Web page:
At Armoire, we’re casting a spotlight on some of the notable, powerful boss ladies in our community, and what being a boss lady means to them. Read on to learn all about Armoire member and founder of Bossed Up, Emilie Aries.
I studied political science and cognitive science in college because I’ve always been fascinated by how our personal choices shape our collective ones, and vice versa. I grew up in a household where working hard and helping others was a given, so I’ve spent my career thus far finding ways to maximize my impact and better the world, one person, cause, or organization at a time.
In 2013 I started the organization I’d desperately needed earlier on in my career: Bossed Up. It’s a training company and online community where women come together to strive for happy, healthy, and sustainable careers. I now spend my days developing workshops, writing articles, and recording podcast episodes to help individual women navigate career transition and support companies who want to retain and develop women leaders.
I’m always aiming to do the most good with whatever opportunities I have to influence. Since relocating from DC to Denver in the past 3 years, I’ve started getting more involved in local activism here in Colorado, so I’m excited to continue following my curiosity there as I support women leaders on the rise globally through Bossed Up!
How she’s redefining women who work:
We’re in the midst of some tectonic shifts when it comes to gender at work. No longer are women content to chase an outdated definition of success long defined by men that’s characterized by money, power, and prestige. Now women like me are taking a more mindful approach to work that includes raising consciousness around wellness, love, and the broader implications of our impact. I think it’s impacted what many men consider “success” as well. We want careers that align with the lives we want and the values we espouse. I’m pursuing that paradigm in my work, and I see a groundswell of others who are doing the same.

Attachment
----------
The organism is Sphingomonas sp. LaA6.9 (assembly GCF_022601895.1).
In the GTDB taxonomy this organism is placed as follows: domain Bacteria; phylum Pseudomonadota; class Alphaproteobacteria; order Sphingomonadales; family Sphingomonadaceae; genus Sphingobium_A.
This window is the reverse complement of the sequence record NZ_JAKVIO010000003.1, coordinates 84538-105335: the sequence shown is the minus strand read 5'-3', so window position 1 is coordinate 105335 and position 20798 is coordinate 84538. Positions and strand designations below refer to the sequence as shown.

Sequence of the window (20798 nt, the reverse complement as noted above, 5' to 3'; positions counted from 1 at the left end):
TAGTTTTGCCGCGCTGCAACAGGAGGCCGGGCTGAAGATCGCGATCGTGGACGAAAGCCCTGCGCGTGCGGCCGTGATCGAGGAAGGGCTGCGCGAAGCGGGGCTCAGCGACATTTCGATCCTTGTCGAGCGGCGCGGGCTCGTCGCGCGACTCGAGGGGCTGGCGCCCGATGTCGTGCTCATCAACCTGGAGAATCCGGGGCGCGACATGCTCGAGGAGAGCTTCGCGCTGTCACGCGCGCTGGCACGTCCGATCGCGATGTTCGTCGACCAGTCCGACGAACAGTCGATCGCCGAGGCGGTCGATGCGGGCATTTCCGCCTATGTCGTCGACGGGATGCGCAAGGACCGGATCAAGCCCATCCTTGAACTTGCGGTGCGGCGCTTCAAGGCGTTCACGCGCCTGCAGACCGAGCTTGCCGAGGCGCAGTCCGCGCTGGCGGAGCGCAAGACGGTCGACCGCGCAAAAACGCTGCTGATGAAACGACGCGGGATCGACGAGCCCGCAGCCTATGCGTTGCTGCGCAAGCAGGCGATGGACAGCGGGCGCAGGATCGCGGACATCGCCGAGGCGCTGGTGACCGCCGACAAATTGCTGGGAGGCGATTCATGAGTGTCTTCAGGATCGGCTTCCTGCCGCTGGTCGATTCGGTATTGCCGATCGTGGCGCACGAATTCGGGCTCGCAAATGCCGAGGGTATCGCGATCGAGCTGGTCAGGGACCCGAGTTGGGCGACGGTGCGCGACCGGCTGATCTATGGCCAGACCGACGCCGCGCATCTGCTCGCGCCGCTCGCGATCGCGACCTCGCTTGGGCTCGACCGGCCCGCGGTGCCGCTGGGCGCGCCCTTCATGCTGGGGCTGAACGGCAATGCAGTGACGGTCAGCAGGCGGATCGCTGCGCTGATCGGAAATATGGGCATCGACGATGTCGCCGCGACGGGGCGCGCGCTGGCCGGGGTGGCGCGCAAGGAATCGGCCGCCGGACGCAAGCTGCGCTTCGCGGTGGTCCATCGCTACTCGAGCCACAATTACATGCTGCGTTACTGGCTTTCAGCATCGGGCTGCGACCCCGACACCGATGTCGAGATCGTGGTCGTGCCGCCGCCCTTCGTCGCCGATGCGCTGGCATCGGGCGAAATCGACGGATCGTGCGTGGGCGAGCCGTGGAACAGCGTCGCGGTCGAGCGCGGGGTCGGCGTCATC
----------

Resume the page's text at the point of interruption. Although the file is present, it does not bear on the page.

Her biggest challenge:
Having the audacity to make something out of nothing. That’s what entrepreneurship boils down to, at the end of the day. Creating a community, bringing people together around shared values, and developing new products and services requires courage and candor. It requires relinquishing perfection and just getting sh*t done. It’s not an easy muscle to develop, but what’s helped me over the years and remembering the community I serve and not wanting to withhold my “good enough” from them in the endless, egocentric pursuit of “the perfect.”
Her secret to a work/life balance:
Self-compassion. And one helluva planner.
What she wishes she knew 5 years ago:
Money matters! You can’t really be a boss until you’re the boss of your own bank account. No one is born an accountant, but you can – and really should – pay more attention, learn more about personal finance, and get your financial life together. Having a handle on my money helps me have a handle on everything.
Ask for help early and often. Follow your curiosity and opportunities for maximum impact – not just “your passion.” Join or cultivate a community of courage that inspires the best version of yourself.
Why she uses Armoire:
Because when I look good, I feel good and when I feel good, I work it.
Her favorite part:
I can’t decide what I love more: the incredible designer jeans (which I could never afford off the rack!) or the adorable, eco-friendly packaging!
Boss Lady Go-To:
I never got the name of the bonus jeans my stylist popped in the mail for me in my last shipment by DAMN! Those coated black jeans made me feel like a BOSS. They were the perfect balance of cool, sexy, and sleek. They totally worked dressed up with a power blazer and left me feeling like a professional hottie.
A peek inside Emilie’s closet
Rag & Bone
Diane Von Furstenberg